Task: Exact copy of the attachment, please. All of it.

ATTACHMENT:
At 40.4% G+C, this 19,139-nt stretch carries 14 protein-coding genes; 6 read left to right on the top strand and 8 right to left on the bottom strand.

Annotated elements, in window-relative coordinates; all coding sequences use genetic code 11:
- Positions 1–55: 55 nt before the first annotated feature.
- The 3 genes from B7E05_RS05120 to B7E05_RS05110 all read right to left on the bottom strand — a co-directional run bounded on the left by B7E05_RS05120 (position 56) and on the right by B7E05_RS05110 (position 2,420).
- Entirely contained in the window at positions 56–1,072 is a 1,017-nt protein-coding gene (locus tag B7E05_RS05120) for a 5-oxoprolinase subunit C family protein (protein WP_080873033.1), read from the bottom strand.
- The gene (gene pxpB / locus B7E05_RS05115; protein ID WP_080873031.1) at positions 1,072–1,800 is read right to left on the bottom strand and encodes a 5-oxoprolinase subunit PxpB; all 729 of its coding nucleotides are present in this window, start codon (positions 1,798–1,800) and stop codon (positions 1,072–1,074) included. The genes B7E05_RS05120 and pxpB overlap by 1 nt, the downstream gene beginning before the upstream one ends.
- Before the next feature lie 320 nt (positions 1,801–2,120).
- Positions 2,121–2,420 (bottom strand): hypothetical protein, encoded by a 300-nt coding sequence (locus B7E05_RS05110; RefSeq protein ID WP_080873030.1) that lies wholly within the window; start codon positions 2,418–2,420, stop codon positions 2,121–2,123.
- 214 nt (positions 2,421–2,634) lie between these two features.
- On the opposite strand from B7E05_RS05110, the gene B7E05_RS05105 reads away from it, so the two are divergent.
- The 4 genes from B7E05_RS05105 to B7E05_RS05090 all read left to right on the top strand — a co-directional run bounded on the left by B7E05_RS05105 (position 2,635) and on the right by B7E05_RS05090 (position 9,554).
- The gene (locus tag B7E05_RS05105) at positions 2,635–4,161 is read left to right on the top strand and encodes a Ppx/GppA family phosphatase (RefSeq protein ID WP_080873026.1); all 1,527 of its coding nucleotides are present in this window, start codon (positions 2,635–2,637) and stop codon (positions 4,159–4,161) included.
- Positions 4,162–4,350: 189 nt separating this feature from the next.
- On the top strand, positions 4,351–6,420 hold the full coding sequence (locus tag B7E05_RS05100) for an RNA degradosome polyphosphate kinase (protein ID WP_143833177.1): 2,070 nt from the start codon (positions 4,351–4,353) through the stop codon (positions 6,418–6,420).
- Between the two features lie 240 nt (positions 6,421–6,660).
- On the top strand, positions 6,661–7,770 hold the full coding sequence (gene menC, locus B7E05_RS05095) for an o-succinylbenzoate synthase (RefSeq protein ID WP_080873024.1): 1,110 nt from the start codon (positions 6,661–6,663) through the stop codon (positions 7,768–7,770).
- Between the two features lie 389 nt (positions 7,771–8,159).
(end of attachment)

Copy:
At 40.4% G+C, this 19,139-nt stretch carries 14 protein-coding genes; 6 read left to right on the top strand and 8 right to left on the bottom strand.

Annotated elements, in window-relative coordinates; all coding sequences use genetic code 11:
- Positions 1–55: 55 nt before the first annotated feature.
- The 3 genes from B7E05_RS05120 to B7E05_RS05110 all read right to left on the bottom strand — a co-directional run bounded on the left by B7E05_RS05120 (position 56) and on the right by B7E05_RS05110 (position 2,420).
- Entirely contained in the window at positions 56–1,072 is a 1,017-nt protein-coding gene (locus tag B7E05_RS05120) for a 5-oxoprolinase subunit C family protein (protein WP_080873033.1), read from the bottom strand.
- The gene (gene pxpB / locus B7E05_RS05115; protein ID WP_080873031.1) at positions 1,072–1,800 is read right to left on the bottom strand and encodes a 5-oxoprolinase subunit PxpB; all 729 of its coding nucleotides are present in this window, start codon (positions 1,798–1,800) and stop codon (positions 1,072–1,074) included. The genes B7E05_RS05120 and pxpB overlap by 1 nt, the downstream gene beginning before the upstream one ends.
- Before the next feature lie 320 nt (positions 1,801–2,120).
- Positions 2,121–2,420 (bottom strand): hypothetical protein, encoded by a 300-nt coding sequence (locus B7E05_RS05110; RefSeq protein ID WP_080873030.1) that lies wholly within the window; start codon positions 2,418–2,420, stop codon positions 2,121–2,123.
- 214 nt (positions 2,421–2,634) lie between these two features.
- On the opposite strand from B7E05_RS05110, the gene B7E05_RS05105 reads away from it, so the two are divergent.
- The 4 genes from B7E05_RS05105 to B7E05_RS05090 all read left to right on the top strand — a co-directional run bounded on the left by B7E05_RS05105 (position 2,635) and on the right by B7E05_RS05090 (position 9,554).
- The gene (locus tag B7E05_RS05105) at positions 2,635–4,161 is read left to right on the top strand and encodes a Ppx/GppA family phosphatase (RefSeq protein ID WP_080873026.1); all 1,527 of its coding nucleotides are present in this window, start codon (positions 2,635–2,637) and stop codon (positions 4,159–4,161) included.
- Positions 4,162–4,350: 189 nt separating this feature from the next.
- On the top strand, positions 4,351–6,420 hold the full coding sequence (locus tag B7E05_RS05100) for an RNA degradosome polyphosphate kinase (protein ID WP_143833177.1): 2,070 nt from the start codon (positions 4,351–4,353) through the stop codon (positions 6,418–6,420).
- Between the two features lie 240 nt (positions 6,421–6,660).
- On the top strand, positions 6,661–7,770 hold the full coding sequence (gene menC, locus B7E05_RS05095) for an o-succinylbenzoate synthase (RefSeq protein ID WP_080873024.1): 1,110 nt from the start codon (positions 6,661–6,663) through the stop codon (positions 7,768–7,770).
- Between the two features lie 389 nt (positions 7,771–8,159).